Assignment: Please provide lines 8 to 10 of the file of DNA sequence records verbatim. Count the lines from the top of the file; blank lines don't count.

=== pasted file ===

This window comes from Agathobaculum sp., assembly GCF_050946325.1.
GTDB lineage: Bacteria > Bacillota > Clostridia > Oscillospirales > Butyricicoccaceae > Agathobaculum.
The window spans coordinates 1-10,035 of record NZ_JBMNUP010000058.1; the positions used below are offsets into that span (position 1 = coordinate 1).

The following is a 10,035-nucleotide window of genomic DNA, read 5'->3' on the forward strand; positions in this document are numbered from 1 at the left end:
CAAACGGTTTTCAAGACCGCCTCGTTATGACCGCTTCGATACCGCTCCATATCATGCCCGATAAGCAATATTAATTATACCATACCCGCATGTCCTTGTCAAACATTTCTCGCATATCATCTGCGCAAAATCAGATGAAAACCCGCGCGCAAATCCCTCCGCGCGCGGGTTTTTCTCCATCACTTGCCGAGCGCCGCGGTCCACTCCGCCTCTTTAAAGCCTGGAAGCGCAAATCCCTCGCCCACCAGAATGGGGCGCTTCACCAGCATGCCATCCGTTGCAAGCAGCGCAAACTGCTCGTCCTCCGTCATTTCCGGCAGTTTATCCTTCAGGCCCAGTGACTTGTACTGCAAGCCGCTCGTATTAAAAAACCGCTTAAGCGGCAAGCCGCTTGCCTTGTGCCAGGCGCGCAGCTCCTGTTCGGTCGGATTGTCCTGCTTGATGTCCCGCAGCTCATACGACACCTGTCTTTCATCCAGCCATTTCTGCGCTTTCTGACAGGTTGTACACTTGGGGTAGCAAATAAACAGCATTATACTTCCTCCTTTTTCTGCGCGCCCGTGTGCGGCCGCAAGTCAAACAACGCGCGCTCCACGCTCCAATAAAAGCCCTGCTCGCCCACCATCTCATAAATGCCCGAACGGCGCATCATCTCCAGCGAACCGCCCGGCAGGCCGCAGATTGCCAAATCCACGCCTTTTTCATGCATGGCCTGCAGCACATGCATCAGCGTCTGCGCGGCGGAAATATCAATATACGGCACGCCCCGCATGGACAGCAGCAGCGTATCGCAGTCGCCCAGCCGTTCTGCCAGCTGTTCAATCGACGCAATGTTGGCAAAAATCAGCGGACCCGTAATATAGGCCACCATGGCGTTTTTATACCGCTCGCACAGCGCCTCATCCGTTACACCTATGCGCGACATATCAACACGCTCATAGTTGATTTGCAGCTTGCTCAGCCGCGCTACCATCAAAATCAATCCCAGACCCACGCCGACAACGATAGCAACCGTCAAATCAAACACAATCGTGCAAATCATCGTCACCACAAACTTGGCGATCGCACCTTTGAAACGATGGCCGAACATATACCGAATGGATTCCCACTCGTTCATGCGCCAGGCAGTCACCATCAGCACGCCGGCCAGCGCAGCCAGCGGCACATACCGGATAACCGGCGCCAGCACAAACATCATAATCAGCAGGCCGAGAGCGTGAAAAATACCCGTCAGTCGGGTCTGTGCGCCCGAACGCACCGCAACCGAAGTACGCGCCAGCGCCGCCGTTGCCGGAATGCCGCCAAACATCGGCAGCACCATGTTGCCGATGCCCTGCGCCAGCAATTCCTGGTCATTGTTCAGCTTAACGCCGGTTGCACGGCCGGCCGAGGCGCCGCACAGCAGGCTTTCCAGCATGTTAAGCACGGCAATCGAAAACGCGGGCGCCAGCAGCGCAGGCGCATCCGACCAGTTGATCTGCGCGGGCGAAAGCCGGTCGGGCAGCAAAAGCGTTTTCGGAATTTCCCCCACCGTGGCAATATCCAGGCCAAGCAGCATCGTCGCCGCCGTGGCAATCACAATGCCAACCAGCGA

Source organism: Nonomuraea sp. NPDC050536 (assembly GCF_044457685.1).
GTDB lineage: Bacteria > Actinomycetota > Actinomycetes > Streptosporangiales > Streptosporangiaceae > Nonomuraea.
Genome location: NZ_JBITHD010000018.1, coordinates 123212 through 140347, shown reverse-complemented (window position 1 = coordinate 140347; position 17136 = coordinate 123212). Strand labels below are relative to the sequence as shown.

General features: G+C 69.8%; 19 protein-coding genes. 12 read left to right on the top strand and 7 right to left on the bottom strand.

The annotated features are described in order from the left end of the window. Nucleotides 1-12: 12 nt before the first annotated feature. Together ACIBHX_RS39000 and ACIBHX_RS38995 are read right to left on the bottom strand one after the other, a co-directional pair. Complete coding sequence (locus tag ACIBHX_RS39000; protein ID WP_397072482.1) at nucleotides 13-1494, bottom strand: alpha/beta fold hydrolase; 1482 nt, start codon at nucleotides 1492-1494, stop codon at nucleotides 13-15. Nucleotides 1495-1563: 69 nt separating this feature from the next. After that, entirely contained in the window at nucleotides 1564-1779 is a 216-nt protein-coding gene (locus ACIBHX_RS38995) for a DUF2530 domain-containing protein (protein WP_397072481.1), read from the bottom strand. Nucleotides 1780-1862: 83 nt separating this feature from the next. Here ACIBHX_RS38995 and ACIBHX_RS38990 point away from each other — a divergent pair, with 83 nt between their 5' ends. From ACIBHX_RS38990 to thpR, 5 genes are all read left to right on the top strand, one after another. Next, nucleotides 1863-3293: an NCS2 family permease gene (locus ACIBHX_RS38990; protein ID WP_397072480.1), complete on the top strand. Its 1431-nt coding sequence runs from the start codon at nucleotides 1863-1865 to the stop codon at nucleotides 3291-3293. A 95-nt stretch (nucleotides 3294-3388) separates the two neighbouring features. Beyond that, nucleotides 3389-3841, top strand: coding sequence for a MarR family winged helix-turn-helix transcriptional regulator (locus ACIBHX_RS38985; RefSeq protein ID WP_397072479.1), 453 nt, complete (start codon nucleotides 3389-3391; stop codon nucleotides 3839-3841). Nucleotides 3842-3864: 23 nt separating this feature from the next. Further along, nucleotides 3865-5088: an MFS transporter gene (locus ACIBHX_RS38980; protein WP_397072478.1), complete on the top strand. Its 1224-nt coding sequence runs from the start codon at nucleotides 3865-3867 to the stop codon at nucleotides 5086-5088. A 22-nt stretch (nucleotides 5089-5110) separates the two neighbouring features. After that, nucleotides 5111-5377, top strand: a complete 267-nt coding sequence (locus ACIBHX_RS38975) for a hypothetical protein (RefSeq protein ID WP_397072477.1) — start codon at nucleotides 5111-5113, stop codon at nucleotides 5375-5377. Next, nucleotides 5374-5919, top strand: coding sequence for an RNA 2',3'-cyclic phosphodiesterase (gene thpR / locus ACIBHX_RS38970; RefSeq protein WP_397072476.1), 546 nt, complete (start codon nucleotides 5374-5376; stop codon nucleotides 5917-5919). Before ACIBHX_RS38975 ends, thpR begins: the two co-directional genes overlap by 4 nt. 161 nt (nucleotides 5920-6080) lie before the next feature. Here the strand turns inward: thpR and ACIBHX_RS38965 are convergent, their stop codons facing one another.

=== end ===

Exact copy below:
Genome location: NZ_JBITHD010000018.1, coordinates 123212 through 140347, shown reverse-complemented (window position 1 = coordinate 140347; position 17136 = coordinate 123212). Strand labels below are relative to the sequence as shown.

General features: G+C 69.8%; 19 protein-coding genes. 12 read left to right on the top strand and 7 right to left on the bottom strand.

The annotated features are described in order from the left end of the window. Nucleotides 1-12: 12 nt before the first annotated feature. Together ACIBHX_RS39000 and ACIBHX_RS38995 are read right to left on the bottom strand one after the other, a co-directional pair. Complete coding sequence (locus tag ACIBHX_RS39000; protein ID WP_397072482.1) at nucleotides 13-1494, bottom strand: alpha/beta fold hydrolase; 1482 nt, start codon at nucleotides 1492-1494, stop codon at nucleotides 13-15. Nucleotides 1495-1563: 69 nt separating this feature from the next. After that, entirely contained in the window at nucleotides 1564-1779 is a 216-nt protein-coding gene (locus ACIBHX_RS38995) for a DUF2530 domain-containing protein (protein WP_397072481.1), read from the bottom strand. Nucleotides 1780-1862: 83 nt separating this feature from the next. Here ACIBHX_RS38995 and ACIBHX_RS38990 point away from each other — a divergent pair, with 83 nt between their 5' ends. From ACIBHX_RS38990 to thpR, 5 genes are all read left to right on the top strand, one after another. Next, nucleotides 1863-3293: an NCS2 family permease gene (locus ACIBHX_RS38990; protein ID WP_397072480.1), complete on the top strand. Its 1431-nt coding sequence runs from the start codon at nucleotides 1863-1865 to the stop codon at nucleotides 3291-3293. A 95-nt stretch (nucleotides 3294-3388) separates the two neighbouring features. Beyond that, nucleotides 3389-3841, top strand: coding sequence for a MarR family winged helix-turn-helix transcriptional regulator (locus ACIBHX_RS38985; RefSeq protein ID WP_397072479.1), 453 nt, complete (start codon nucleotides 3389-3391; stop codon nucleotides 3839-3841). Nucleotides 3842-3864: 23 nt separating this feature from the next. Further along, nucleotides 3865-5088: an MFS transporter gene (locus ACIBHX_RS38980; protein WP_397072478.1), complete on the top strand. Its 1224-nt coding sequence runs from the start codon at nucleotides 3865-3867 to the stop codon at nucleotides 5086-5088. A 22-nt stretch (nucleotides 5089-5110) separates the two neighbouring features. After that, nucleotides 5111-5377, top strand: a complete 267-nt coding sequence (locus ACIBHX_RS38975) for a hypothetical protein (RefSeq protein ID WP_397072477.1) — start codon at nucleotides 5111-5113, stop codon at nucleotides 5375-5377. Next, nucleotides 5374-5919, top strand: coding sequence for an RNA 2',3'-cyclic phosphodiesterase (gene thpR / locus ACIBHX_RS38970; RefSeq protein WP_397072476.1), 546 nt, complete (start codon nucleotides 5374-5376; stop codon nucleotides 5917-5919). Before ACIBHX_RS38975 ends, thpR begins: the two co-directional genes overlap by 4 nt. 161 nt (nucleotides 5920-6080) lie before the next feature. Here the strand turns inward: thpR and ACIBHX_RS38965 are convergent, their stop codons facing one another.